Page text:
It has long been known that a father's presence in the household is important for the positive well-being of families, neighborhoods and youth. Dads who actively participate in the lives of their families provide a source of stability and support. The consequences of such support impact a whole host of outcomes such as academics, and health. Involved fathers are also more likely to engage in positive parenting behaviors like academic intervention1 and constructive discipline.
Promoting responsible fatherhood should be the focus of institutions as well as in society. What happens, however, when there are impediments to both the presence and participation of fathers in the lives of children, particularly Black fathers?
Society often address this question by contending that Black fathers are not adequately present and involved with their families. They push to create policies that encourage marriage among families, particularly Black families, as a way to foster child well-being and success.
Fatherlessness is not defined by living arrangement. Josh Levs’s article, “No, Most Black Kids are not Fatherless” deconstructs the “70% of black children are fatherless” myth. The impact of this superficiality makes its way into policy and law formation, curriculum access and discipline in our education systems, law enforcement profiling and use of force, biases in court-based custody decisions; and many more unknown and unseen implicit ways in which society perceives black males. And, rather than focusing on the root cause of structural, institutional and implicit racialization, violence, poverty and general lack is scapegoated onto the backs of black fathers.
As we approach Father’s Day, when the horrific 70% statistic is utilized so often, I urge our community and leaders to re-speak the narrative.
Lazy, absent, unemployed, dead-beat etc. African American fathers are not at home nor involved in the lives of their children. The solution, therefore, is for black men to return to their responsibilities. These statements are stereotypes, fabrications and completely wrong. Furthermore, the impact of these thoughts is girded in the foundations of American society, from systems of education, to access to employment, to incarceration.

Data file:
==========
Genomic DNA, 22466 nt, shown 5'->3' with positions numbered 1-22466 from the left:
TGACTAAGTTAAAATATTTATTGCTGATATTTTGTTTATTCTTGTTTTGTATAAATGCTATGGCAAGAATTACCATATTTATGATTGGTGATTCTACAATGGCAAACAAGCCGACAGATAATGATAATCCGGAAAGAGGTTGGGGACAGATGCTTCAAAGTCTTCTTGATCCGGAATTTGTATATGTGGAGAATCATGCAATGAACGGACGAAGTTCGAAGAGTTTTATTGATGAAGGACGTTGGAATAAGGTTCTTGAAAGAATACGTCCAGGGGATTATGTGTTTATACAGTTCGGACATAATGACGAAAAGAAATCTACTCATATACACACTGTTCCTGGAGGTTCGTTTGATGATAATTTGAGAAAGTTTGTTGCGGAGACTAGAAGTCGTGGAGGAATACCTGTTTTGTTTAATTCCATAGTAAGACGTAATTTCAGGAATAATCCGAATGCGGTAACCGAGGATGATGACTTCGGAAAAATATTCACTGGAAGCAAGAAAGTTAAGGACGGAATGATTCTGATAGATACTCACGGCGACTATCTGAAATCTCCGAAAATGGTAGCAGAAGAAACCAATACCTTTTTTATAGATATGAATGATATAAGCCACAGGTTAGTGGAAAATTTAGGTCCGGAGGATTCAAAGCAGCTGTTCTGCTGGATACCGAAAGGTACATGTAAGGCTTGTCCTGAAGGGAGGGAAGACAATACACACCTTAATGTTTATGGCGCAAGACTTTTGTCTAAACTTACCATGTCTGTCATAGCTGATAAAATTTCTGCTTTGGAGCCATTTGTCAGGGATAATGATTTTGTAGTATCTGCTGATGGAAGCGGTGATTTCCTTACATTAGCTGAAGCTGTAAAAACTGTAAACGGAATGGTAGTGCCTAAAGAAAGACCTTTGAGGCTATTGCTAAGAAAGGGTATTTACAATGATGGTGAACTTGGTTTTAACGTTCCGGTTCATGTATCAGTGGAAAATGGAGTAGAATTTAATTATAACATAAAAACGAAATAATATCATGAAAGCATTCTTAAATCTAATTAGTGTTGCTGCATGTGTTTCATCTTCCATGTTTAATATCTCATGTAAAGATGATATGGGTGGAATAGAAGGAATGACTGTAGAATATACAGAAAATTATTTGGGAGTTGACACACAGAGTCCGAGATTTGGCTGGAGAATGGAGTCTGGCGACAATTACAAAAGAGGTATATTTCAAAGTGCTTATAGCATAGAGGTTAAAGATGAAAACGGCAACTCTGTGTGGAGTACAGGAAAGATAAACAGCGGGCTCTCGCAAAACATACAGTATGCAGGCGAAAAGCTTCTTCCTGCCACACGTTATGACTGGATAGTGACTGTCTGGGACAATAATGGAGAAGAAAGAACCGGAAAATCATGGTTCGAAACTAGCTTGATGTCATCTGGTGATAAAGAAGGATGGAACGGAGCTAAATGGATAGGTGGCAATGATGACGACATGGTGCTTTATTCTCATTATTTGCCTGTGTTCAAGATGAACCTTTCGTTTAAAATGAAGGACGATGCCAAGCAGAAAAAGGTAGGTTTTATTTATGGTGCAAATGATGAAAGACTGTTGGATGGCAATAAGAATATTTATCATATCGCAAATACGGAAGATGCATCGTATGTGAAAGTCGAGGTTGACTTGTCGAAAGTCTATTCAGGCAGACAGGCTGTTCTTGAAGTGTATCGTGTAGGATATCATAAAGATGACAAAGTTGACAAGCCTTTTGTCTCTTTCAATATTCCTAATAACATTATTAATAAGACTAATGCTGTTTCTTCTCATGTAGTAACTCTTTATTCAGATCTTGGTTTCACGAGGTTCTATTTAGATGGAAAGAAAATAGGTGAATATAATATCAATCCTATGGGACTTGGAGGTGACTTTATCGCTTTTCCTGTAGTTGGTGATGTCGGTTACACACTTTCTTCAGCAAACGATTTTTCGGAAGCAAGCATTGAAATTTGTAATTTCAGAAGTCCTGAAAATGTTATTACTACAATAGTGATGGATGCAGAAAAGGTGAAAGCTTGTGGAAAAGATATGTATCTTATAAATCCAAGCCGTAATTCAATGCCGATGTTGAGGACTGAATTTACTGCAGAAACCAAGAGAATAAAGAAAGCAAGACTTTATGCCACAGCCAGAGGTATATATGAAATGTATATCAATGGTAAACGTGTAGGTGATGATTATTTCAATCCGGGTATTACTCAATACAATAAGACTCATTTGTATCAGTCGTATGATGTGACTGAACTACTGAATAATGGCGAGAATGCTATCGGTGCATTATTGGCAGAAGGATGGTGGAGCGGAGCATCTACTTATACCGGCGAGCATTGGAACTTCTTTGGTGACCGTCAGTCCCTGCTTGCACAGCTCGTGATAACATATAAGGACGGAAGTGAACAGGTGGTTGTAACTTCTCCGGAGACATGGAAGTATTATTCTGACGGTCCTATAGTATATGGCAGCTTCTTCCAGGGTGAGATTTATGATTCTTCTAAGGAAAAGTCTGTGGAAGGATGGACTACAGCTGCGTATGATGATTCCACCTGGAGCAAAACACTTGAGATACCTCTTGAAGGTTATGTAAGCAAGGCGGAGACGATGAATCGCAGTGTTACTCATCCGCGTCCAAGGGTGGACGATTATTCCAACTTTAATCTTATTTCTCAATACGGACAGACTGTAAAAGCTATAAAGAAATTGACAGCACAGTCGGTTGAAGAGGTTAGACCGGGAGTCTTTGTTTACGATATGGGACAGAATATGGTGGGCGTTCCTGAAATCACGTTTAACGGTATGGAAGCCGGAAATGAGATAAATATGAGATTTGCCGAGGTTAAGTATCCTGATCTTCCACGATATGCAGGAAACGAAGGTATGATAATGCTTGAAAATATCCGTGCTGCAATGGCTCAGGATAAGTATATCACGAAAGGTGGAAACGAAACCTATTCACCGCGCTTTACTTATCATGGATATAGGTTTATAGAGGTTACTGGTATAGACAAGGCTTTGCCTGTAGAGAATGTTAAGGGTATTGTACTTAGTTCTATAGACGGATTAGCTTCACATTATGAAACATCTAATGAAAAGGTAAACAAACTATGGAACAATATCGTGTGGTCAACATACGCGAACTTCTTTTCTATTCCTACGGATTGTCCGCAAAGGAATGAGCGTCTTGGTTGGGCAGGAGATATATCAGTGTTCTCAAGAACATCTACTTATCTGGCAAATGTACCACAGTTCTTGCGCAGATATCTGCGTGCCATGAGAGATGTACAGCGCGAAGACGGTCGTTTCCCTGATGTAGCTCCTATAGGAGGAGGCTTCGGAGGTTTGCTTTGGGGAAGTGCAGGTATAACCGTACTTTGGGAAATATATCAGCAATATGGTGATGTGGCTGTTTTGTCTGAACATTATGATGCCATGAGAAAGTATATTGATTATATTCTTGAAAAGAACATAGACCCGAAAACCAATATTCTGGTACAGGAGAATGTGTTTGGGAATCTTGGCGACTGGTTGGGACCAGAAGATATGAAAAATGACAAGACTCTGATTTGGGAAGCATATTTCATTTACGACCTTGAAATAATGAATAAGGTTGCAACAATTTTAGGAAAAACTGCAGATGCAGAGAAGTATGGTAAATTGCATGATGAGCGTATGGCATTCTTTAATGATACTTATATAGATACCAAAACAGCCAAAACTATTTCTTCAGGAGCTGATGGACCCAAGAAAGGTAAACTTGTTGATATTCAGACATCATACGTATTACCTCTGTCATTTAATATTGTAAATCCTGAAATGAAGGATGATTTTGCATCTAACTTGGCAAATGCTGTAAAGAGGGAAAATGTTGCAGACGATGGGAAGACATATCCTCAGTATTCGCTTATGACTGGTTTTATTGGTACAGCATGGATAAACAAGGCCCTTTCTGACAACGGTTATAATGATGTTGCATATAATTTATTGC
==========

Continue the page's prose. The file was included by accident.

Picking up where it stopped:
May not seem like much but speaking up and redefining fatherhood especially in our community matters. Efforts to re-educate about black fatherhood, and also brings notice to the men who stand in as genuine, authentic father figures for children who have lost fathers for whatever reasons. When it comes to conceptualizing African American fatherhood, stereotypes and anecdotal experience paired with inflated data to produce a dish that is as superficial as the fraudulent images we see in marketing ads. The dish is consumed, This must stop.
If Black fathers are lifted up, Black families will be stronger.
Promoting responsible fatherhood is more important now than ever. The world is demanding positive change, and Black fathers need to be at the helm.
It is not enough to discuss Black fatherhood without also understanding the context within which Black men operate. -by Kenneth Braswell.
As Father's Day approaches, the spotlight is on dads. Though some of these viewpoints given by society maybe true and unfortunately some of our youth may have an absent father. Whether biological or not— the fathers , leaders, mentors we celebrate are our coworkers and neighbors, our community organizers and our leaders. They are as near as our local church or school and as prominent as the athletes and stars we see on the television and in the movies.
In our minds eye, these noble reflections should also call to mind the picture of black fatherhood. I believe that mental health care , resources and support around fatherhood and Black men should be offered the same way we offer minorities, women and youth support. While black fathers are an integral part of our culture, they are perhaps, under-celebrated. We honor OUR black father's today and everyday ,because they simply MATTER.